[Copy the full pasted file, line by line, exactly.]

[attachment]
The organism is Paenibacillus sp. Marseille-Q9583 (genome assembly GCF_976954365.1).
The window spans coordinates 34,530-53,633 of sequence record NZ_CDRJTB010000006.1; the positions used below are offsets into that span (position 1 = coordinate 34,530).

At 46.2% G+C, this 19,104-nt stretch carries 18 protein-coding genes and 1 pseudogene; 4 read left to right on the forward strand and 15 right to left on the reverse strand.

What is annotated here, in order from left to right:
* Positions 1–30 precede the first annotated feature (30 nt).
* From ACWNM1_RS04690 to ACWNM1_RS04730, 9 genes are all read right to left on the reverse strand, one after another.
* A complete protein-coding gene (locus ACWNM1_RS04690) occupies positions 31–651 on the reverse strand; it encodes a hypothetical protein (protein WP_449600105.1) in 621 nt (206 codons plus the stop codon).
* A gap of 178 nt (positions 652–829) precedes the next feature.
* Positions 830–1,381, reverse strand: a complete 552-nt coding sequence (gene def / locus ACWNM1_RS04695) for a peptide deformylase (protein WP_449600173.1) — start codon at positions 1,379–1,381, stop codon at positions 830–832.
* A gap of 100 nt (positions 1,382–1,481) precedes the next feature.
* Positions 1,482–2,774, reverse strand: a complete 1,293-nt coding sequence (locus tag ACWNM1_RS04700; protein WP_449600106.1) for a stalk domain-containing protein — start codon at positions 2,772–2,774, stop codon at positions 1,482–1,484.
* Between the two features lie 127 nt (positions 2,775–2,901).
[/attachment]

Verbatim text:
The organism is Paenibacillus sp. Marseille-Q9583 (genome assembly GCF_976954365.1).
The window spans coordinates 34,530-53,633 of sequence record NZ_CDRJTB010000006.1; the positions used below are offsets into that span (position 1 = coordinate 34,530).

At 46.2% G+C, this 19,104-nt stretch carries 18 protein-coding genes and 1 pseudogene; 4 read left to right on the forward strand and 15 right to left on the reverse strand.

What is annotated here, in order from left to right:
* Positions 1–30 precede the first annotated feature (30 nt).
* From ACWNM1_RS04690 to ACWNM1_RS04730, 9 genes are all read right to left on the reverse strand, one after another.
* A complete protein-coding gene (locus ACWNM1_RS04690) occupies positions 31–651 on the reverse strand; it encodes a hypothetical protein (protein WP_449600105.1) in 621 nt (206 codons plus the stop codon).
* A gap of 178 nt (positions 652–829) precedes the next feature.
* Positions 830–1,381, reverse strand: a complete 552-nt coding sequence (gene def / locus ACWNM1_RS04695) for a peptide deformylase (protein WP_449600173.1) — start codon at positions 1,379–1,381, stop codon at positions 830–832.
* A gap of 100 nt (positions 1,382–1,481) precedes the next feature.
* Positions 1,482–2,774, reverse strand: a complete 1,293-nt coding sequence (locus tag ACWNM1_RS04700; protein WP_449600106.1) for a stalk domain-containing protein — start codon at positions 2,772–2,774, stop codon at positions 1,482–1,484.
* Between the two features lie 127 nt (positions 2,775–2,901).